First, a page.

In recent years, it has become clear that acute ethanol (EtOH) affects various neurobiological and behavioral functions differently in adolescent animals than in adults. However, less is known about the long-term neural consequences of chronic EtOH exposure during adolescence, and most importantly whether adolescence represents a developmental period of enhanced vulnerability to such effects.
We made whole-cell recordings of GABAA receptor-mediated tonic inhibitory currents from dentate gyrus granule cells (DGGCs) in hippocampal slices from adult rats that had been treated with chronic intermittent ethanol (CIE) or saline during adolescence, young adulthood, or adulthood.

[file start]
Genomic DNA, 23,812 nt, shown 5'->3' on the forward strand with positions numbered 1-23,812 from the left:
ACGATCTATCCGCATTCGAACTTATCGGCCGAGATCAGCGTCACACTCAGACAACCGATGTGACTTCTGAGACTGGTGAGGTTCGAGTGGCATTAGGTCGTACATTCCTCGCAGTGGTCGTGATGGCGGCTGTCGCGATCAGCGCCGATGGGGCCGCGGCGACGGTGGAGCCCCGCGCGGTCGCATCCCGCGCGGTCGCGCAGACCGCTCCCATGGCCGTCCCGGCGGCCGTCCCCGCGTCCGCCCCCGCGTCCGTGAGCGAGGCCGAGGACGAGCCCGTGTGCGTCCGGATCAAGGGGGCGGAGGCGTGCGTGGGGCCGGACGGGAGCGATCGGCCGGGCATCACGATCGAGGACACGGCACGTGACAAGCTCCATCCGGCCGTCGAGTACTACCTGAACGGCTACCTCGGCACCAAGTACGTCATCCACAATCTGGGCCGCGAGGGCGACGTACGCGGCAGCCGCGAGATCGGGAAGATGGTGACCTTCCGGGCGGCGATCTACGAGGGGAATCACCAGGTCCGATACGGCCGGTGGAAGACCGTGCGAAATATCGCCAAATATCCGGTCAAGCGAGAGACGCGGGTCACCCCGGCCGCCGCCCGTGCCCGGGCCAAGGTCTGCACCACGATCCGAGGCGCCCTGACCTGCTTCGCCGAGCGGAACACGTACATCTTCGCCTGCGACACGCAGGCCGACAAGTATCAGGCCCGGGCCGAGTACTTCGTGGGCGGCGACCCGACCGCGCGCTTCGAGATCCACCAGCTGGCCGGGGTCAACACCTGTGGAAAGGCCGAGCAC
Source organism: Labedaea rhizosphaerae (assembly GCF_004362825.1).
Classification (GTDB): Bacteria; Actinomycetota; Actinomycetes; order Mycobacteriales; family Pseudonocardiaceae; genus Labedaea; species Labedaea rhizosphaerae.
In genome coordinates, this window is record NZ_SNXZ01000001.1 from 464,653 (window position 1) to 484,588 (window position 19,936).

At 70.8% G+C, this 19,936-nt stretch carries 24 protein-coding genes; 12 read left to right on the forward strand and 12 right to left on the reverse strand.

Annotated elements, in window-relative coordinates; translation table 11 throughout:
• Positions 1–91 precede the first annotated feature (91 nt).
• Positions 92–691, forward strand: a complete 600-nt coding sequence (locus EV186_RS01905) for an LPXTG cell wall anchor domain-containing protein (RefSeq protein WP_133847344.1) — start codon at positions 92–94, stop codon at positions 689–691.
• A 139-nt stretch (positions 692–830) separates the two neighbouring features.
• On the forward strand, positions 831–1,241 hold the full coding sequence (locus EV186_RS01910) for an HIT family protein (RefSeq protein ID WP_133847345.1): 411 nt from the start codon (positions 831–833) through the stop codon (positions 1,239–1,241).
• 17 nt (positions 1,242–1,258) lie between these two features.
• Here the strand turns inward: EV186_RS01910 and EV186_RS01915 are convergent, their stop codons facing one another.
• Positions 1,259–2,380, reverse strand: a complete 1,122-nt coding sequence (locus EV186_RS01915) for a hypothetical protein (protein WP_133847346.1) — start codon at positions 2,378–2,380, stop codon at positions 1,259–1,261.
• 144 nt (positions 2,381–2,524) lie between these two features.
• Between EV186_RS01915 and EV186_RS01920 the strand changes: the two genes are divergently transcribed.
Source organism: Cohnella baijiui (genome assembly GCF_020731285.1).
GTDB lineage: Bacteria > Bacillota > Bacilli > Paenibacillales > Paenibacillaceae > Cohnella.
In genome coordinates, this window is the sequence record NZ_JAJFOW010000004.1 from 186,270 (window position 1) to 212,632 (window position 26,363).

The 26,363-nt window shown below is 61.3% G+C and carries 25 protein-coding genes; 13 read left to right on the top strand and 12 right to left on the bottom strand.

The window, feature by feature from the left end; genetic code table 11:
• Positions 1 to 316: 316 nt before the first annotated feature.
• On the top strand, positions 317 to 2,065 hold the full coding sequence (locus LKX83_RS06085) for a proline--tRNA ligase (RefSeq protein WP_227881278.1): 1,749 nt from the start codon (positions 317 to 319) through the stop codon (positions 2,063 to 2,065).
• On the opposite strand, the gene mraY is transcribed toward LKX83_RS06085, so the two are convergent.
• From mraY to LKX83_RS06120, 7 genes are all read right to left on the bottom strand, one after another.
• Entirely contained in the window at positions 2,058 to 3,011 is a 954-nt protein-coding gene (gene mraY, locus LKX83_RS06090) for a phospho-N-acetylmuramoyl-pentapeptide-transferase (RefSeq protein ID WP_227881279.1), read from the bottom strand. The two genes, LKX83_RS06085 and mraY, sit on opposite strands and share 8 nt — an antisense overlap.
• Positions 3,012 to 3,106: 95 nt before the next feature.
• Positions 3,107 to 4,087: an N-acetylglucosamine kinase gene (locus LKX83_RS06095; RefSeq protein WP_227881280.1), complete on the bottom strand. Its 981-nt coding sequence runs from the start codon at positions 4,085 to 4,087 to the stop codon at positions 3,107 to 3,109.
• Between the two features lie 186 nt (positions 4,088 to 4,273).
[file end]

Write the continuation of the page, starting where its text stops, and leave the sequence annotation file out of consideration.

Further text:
CIE reduced baseline tonic current amplitude in DGGCs from animals pretreated with EtOH during adolescence, but not in GCs from those pretreated with EtOH during young adulthood or adulthood. Similarly, the enhancement of tonic currents by acute EtOH exposure ex vivo was increased in GCs from animals pretreated with EtOH during adolescence, but not in those from animals pretreated during either of the other 2 developmental periods.
These findings underscore our recent report that CIE during adolescence results in enduring alterations in tonic current and its acute EtOH sensitivity and establish that adolescence is a developmental period during which the hippocampal formation is distinctively vulnerable to long-term alteration by chronic EtOH exposure.